Don't treat based on benefits!

Dec. 1, 2002
As the S&P 500 has lost more than 10 percent annually, bond investments have produced returns of more than 7 percent.

Tom Limoli Jr.

It is not uncommon in today's marketplace for both the dentist and the patient to prefer a resin-based or composite restorative material overtraditional amalgam. Amalgam has been around since the dark ages. For you historians of early alchemy, the composition specifications of dental amalgam are approximately 65 percent silver, 25 percent tin, 6 percent copper, and 2 percent zinc.

Trituration is the process of mixing together these alloys with mercury to produce the amalgam compound. If and when the composition is properly placed, polished, burnished, and cared for by the patient, these restorations will last a lifetime.

As a whole, the benefits industry still considers dental amalgam the benchmark of its dental-plan designs. This is not to say that amalgam is in any way superior to the many hybrid resins and composites of today's technology. It simply is the standard of plan reimbursement.

I can hear G.V. Black screaming from the grave, "How dare those insurance companies only pay for amalgam! Sounds to me like an insurance company conspiracy. Quick, someone notify the tooth fairy. We need her help U we have to get some new laws passed." Sorry, HIPAA is not going to solve this problem.

I laugh in utter amazement at the number of useless legislative proposals that intend to place treatment blame on anyone other than the doctor of record. Both Democratic and Republican political forces are looking to do nothing more than try to please their constituents by redirecting the wayward finger of blame. How is it that legal documents (benefit plans) are now rendering care? Let's face it — they aren't! Dental professionals are rendering treatments! Corporate entities and benefit plans are nothing more than money managers and administrators.

As the dentist, you are the captain of the ship. It is your responsibility to diagnose the clinical condition and treatment needs of the patient. Diagnosis cannot be delegated! Without you and your clinical expertise, dentistry becomes a craft of smoke and mirrors, rather than a healing art.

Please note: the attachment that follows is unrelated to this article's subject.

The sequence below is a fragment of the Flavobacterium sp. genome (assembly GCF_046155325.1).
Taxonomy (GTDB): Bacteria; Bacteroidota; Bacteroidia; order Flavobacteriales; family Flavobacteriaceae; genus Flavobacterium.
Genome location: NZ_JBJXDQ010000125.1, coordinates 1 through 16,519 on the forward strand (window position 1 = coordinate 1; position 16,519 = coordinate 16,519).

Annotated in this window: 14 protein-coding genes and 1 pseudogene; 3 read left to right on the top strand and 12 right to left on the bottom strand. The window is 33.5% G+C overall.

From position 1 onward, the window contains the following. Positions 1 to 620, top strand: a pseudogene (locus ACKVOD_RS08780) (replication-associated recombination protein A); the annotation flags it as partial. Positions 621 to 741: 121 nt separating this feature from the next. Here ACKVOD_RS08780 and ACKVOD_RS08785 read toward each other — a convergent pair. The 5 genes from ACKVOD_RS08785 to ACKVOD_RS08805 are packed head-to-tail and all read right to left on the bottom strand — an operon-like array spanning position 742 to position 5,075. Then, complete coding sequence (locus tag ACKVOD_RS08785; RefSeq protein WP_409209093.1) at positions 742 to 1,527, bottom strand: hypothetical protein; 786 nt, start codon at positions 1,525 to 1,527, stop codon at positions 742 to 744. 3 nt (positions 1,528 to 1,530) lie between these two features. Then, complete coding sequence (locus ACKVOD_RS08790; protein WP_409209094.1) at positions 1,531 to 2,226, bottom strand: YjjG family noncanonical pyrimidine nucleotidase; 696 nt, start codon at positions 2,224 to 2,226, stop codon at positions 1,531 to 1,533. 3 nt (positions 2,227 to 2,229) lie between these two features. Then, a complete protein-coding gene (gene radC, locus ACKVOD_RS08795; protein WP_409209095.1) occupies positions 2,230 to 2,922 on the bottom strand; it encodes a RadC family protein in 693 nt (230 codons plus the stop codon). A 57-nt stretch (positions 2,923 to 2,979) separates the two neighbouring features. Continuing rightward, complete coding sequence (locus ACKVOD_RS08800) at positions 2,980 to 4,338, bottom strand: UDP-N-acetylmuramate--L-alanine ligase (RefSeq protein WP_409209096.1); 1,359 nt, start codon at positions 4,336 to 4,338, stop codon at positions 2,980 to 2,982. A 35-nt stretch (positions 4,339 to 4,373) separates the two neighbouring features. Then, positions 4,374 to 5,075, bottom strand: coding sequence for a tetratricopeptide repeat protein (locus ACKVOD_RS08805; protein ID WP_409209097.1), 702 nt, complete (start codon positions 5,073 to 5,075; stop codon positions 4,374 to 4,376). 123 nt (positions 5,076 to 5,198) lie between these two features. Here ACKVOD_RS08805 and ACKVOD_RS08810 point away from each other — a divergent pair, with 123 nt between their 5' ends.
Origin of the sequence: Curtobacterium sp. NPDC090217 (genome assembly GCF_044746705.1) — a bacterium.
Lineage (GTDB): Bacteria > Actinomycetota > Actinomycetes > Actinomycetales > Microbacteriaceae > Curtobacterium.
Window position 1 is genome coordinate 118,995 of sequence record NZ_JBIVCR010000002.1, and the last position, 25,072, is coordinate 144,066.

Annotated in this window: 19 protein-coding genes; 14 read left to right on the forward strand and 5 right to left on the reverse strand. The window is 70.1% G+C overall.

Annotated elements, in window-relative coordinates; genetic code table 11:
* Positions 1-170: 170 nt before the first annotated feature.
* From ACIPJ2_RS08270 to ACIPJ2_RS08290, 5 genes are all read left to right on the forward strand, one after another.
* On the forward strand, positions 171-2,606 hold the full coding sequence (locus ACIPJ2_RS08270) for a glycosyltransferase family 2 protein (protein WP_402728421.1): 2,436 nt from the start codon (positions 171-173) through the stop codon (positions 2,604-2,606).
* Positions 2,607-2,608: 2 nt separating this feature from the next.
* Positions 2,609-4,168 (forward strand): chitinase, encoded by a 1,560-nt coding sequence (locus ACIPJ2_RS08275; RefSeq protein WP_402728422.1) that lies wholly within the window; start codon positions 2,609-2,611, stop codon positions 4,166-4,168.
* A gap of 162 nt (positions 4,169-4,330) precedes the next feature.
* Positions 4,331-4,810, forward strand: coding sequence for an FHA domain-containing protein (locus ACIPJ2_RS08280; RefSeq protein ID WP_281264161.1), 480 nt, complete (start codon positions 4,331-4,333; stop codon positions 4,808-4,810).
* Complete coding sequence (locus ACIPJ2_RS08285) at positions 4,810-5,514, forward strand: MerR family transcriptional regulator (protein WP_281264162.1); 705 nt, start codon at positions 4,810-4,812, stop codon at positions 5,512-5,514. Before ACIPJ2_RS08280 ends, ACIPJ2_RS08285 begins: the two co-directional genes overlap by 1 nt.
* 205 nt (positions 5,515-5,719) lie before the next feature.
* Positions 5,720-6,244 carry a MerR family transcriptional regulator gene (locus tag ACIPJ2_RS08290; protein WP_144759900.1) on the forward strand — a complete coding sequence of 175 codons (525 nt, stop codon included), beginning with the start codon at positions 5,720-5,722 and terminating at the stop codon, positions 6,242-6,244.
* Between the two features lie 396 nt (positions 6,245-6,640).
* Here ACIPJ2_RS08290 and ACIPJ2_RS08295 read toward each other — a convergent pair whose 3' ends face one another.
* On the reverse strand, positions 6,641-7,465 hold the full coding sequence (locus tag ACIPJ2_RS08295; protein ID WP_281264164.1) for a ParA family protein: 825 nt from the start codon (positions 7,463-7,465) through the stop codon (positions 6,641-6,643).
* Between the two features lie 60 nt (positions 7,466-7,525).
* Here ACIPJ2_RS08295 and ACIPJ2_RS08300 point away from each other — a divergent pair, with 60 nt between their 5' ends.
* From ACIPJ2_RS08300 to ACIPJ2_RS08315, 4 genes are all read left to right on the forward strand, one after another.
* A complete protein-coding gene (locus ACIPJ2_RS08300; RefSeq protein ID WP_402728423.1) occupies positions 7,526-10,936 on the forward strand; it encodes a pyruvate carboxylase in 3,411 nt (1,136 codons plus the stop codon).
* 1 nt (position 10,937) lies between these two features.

Staff members need to emphasize to patients that their individual benefit plans address only the very basics of restorative care. The patient is responsible for paying the difference between the fee charged for individual services and the benefit amount reimbursed by the insurer. Exceptions to this payment policy should be noted with the participatory plans, such as Delta Dental, Blue Cross /Blue Shield, MetLife, etc.

You need to communicate not only with your team, but also as a team. To be both competitive and cost-effective in this evolving marketplace, your office needs to deliver superior quality dentistry. — no "HMO dentures" allowed — no "gross scaling" — no inferior care. Poor-quality work with shoddy materials is nothing more than an invitation to malpractice litigation.

Understand the realities of a free- market economy. It's just like that rental car I had last month in Houston, Texas. The client paid for and provided a two-door Chevrolet sedan, but I opted for the upgraded SUV Oldsmobile Bravado. Who paid for the upgrade in service? Was it the client? The airline? The rental car company? General Motors? No, I paid for the upgrade! It is no different with today's generation of benefit-plan designs. Quality is your most important product!

Tom Limoli Jr. is the president of Atlanta Dental Consultants and the editor of Dental Insurance Today, a bimonthly publication that addresses third-party reimbursement in the dental office. He also is the author of Dental Insurance and Reimbursement Coding and Claim Submission. He can be contacted by phone at (404) 252-7808. Visit his Web site at

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